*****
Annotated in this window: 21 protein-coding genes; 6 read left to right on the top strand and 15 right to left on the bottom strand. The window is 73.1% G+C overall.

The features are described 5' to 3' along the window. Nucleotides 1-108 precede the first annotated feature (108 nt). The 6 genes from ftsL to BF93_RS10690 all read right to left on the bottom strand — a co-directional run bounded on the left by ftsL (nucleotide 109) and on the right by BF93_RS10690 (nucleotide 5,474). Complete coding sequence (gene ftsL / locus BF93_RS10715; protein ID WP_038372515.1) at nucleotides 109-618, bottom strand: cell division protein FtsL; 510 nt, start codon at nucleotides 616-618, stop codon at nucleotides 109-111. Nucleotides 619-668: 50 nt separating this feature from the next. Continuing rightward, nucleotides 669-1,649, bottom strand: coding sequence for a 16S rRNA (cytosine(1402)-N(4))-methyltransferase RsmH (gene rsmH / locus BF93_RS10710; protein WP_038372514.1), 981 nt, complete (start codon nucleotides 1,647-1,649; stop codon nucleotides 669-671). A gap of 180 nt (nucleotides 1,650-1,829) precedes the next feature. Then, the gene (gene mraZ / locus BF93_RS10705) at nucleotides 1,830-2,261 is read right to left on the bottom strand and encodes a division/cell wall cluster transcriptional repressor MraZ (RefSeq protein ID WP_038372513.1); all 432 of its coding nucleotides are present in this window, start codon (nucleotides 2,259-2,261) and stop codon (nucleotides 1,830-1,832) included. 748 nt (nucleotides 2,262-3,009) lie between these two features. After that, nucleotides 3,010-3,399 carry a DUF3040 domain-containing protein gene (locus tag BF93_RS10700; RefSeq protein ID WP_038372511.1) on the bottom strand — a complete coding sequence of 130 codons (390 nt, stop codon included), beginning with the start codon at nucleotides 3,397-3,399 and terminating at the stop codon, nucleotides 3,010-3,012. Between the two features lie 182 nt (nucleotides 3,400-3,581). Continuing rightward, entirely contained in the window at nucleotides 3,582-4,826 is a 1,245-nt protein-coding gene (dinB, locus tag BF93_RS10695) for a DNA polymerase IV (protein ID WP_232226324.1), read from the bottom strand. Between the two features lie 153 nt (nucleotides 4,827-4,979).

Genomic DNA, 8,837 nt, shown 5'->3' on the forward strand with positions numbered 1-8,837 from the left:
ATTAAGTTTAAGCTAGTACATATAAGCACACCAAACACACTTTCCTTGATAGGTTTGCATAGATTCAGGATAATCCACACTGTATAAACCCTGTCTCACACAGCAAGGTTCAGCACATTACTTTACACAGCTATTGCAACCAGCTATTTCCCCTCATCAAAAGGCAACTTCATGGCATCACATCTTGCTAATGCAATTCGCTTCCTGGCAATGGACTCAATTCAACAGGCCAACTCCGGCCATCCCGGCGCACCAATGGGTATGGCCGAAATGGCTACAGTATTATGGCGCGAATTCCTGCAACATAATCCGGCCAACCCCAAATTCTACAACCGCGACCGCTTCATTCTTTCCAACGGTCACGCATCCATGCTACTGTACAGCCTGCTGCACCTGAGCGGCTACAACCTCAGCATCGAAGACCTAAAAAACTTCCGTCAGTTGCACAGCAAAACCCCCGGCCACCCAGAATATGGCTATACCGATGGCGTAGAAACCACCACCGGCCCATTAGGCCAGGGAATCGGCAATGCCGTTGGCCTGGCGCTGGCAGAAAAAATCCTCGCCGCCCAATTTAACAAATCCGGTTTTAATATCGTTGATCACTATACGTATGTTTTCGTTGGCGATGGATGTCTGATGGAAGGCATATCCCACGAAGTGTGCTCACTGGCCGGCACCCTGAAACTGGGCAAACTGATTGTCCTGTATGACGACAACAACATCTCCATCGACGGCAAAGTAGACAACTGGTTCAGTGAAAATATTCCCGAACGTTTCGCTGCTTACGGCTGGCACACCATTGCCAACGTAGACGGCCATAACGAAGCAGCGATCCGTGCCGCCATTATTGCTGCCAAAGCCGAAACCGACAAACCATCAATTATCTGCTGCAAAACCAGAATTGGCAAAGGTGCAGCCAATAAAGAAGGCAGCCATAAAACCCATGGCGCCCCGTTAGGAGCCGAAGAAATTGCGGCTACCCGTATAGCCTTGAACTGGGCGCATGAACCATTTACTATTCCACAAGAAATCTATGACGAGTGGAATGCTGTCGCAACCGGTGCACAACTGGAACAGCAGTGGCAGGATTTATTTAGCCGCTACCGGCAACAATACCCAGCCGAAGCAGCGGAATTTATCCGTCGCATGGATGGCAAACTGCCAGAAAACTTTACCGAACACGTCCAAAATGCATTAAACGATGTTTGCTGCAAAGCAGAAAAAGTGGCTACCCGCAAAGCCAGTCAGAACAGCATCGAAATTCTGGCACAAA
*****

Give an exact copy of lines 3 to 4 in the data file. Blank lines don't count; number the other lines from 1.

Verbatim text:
Genomic DNA, 8,837 nt, shown 5'->3' on the forward strand with positions numbered 1-8,837 from the left:
ATTAAGTTTAAGCTAGTACATATAAGCACACCAAACACACTTTCCTTGATAGGTTTGCATAGATTCAGGATAATCCACACTGTATAAACCCTGTCTCACACAGCAAGGTTCAGCACATTACTTTACACAGCTATTGCAACCAGCTATTTCCCCTCATCAAAAGGCAACTTCATGGCATCACATCTTGCTAATGCAATTCGCTTCCTGGCAATGGACTCAATTCAACAGGCCAACTCCGGCCATCCCGGCGCACCAATGGGTATGGCCGAAATGGCTACAGTATTATGGCGCGAATTCCTGCAACATAATCCGGCCAACCCCAAATTCTACAACCGCGACCGCTTCATTCTTTCCAACGGTCACGCATCCATGCTACTGTACAGCCTGCTGCACCTGAGCGGCTACAACCTCAGCATCGAAGACCTAAAAAACTTCCGTCAGTTGCACAGCAAAACCCCCGGCCACCCAGAATATGGCTATACCGATGGCGTAGAAACCACCACCGGCCCATTAGGCCAGGGAATCGGCAATGCCGTTGGCCTGGCGCTGGCAGAAAAAATCCTCGCCGCCCAATTTAACAAATCCGGTTTTAATATCGTTGATCACTATACGTATGTTTTCGTTGGCGATGGATGTCTGATGGAAGGCATATCCCACGAAGTGTGCTCACTGGCCGGCACCCTGAAACTGGGCAAACTGATTGTCCTGTATGACGACAACAACATCTCCATCGACGGCAAAGTAGACAACTGGTTCAGTGAAAATATTCCCGAACGTTTCGCTGCTTACGGCTGGCACACCATTGCCAACGTAGACGGCCATAACGAAGCAGCGATCCGTGCCGCCATTATTGCTGCCAAAGCCGAAACCGACAAACCATCAATTATCTGCTGCAAAACCAGAATTGGCAAAGGTGCAGCCAATAAAGAAGGCAGCCATAAAACCCATGGCGCCCCGTTAGGAGCCGAAGAAATTGCGGCTACCCGTATAGCCTTGAACTGGGCGCATGAACCATTTACTATTCCACAAGAAATCTATGACGAGTGGAATGCTGTCGCAACCGGTGCACAACTGGAACAGCAGTGGCAGGATTTATTTAGCCGCTACCGGCAACAATACCCAGCCGAAGCAGCGGAATTTATCCGTCGCATGGATGGCAAACTGCCAGAAAACTTTACCGAACACGTCCAAAATGCATTAAACGATGTTTGCTGCAAAGCAGAAAAAGTGGCTACCCGCAAAGCCAGTCAGAACAGCATCGAAATTCTGGCACAAA